Microsoft Surface Go tablet with Intel Pentium Gold Processor 4415Y launched: Price, specifications
Microsoft Surface Go tablet is the company’s smallest, lightest, and most affordable Surface available.
Microsoft Corp. is going for the low-end of the personal computing market with a smaller, cheaper Surface Go tablet that takes on Apple Inc.'s cheapest iPads.
The Surface Go has a 10-inch screen, about the same size as the entry-level iPad. At $399 ( ₹27,500 approximately), the device is $400 cheaper than the current Surface Pro tablet, but has slower Intel Corp. processors and about four hours less battery time, Microsoft said. The new tablet weighs 1.15 pounds, far lighter than existing Surface products. It goes on sale August 2 with Wi-Fi connectivity. Cellular versions are coming later.
Like Microsoft's earlier devices, the Surface Go will work with optional keyboards and mouses. The company announced cheaper versions of both accessories on Monday. For the first time on Microsoft hardware, the Go will use the USB-C charging standard. The new tablets come in multiple configurations, including 64GB, 128GB, and 256GB storage options and 4GB or 8GB of RAM. Prices range from $399 to more than $549.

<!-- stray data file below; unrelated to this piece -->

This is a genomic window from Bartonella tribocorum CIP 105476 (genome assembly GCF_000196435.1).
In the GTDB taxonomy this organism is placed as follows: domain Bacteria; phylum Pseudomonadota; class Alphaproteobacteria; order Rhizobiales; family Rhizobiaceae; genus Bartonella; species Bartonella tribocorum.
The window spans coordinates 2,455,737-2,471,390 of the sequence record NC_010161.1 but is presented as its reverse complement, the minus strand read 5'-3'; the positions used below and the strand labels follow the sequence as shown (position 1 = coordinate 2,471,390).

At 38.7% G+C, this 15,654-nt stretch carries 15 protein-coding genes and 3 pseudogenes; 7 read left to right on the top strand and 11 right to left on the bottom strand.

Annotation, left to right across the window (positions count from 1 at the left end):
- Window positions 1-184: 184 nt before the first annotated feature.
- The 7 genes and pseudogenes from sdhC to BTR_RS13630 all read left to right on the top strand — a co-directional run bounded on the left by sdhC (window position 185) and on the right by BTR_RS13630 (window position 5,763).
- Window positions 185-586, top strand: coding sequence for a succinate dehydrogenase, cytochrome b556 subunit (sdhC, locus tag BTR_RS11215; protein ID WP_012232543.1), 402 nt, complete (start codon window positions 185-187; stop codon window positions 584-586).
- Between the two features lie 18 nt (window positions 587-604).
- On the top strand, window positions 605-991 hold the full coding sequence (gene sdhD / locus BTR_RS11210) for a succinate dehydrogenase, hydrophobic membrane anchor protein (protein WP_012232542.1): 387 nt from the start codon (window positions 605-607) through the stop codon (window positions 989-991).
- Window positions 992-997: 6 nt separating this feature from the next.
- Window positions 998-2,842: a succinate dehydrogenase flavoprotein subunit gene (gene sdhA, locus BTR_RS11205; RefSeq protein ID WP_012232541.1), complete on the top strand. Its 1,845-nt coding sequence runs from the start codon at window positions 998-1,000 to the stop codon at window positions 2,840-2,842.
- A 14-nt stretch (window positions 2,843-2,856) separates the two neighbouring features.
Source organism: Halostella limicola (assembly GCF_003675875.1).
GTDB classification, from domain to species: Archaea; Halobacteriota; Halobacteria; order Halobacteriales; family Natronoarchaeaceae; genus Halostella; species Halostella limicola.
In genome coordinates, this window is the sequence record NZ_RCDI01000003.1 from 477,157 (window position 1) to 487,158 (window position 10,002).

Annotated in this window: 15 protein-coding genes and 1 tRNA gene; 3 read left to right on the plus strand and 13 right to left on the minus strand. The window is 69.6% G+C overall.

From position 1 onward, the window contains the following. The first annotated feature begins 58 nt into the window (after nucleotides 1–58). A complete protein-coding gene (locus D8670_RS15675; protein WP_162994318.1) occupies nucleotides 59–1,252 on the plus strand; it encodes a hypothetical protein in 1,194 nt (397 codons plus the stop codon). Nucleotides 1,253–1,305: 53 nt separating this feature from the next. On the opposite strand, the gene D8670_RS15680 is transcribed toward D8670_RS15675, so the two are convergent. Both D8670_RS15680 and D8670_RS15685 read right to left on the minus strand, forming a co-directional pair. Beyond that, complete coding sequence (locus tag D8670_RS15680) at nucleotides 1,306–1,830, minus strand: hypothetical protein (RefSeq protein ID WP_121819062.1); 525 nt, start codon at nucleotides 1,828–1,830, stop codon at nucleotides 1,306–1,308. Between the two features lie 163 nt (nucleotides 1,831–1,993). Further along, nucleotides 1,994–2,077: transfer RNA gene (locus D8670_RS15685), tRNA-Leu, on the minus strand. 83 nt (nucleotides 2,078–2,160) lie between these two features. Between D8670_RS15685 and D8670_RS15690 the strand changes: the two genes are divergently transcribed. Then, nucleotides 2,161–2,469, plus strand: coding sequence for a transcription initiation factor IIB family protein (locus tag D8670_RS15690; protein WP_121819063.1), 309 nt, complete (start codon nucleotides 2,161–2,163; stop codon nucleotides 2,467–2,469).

The sub-$400 price point is key for Microsoft as it tries to turn its Surface business into a more serious challenger to other computer hardware makers. Cheaper devices can attract students who get comfortable with the technology and spread it to the workplace after they graduate. That strategy has helped Apple, which unveiled a $299 iPad earlier this year for schools. Google has also seen some success with its low-cost Chromebook laptops.
The Surface Go is still more expensive than the cheapest iPad, but the Go tablet is compatible with professional features, like the detachable keyboard, that are missing on the entry-level iPad. Bloomberg News reported on Microsoft's new tablet line in May.
Microsoft release a $499 Surface 3 tablet in 2015, but discontinued the product in 2016. The software giant kicked off its consumer hardware push in 2012 with the launch of the Surface RT. These tablets didn't resonate with consumers, so the company focused more on pricier Pro models.
So far, Microsoft has struggled to make a hit Surface product. The business generated $4.4 billion in revenue in the past four quarters. Apple sold $20 billion worth of iPads in the same period.
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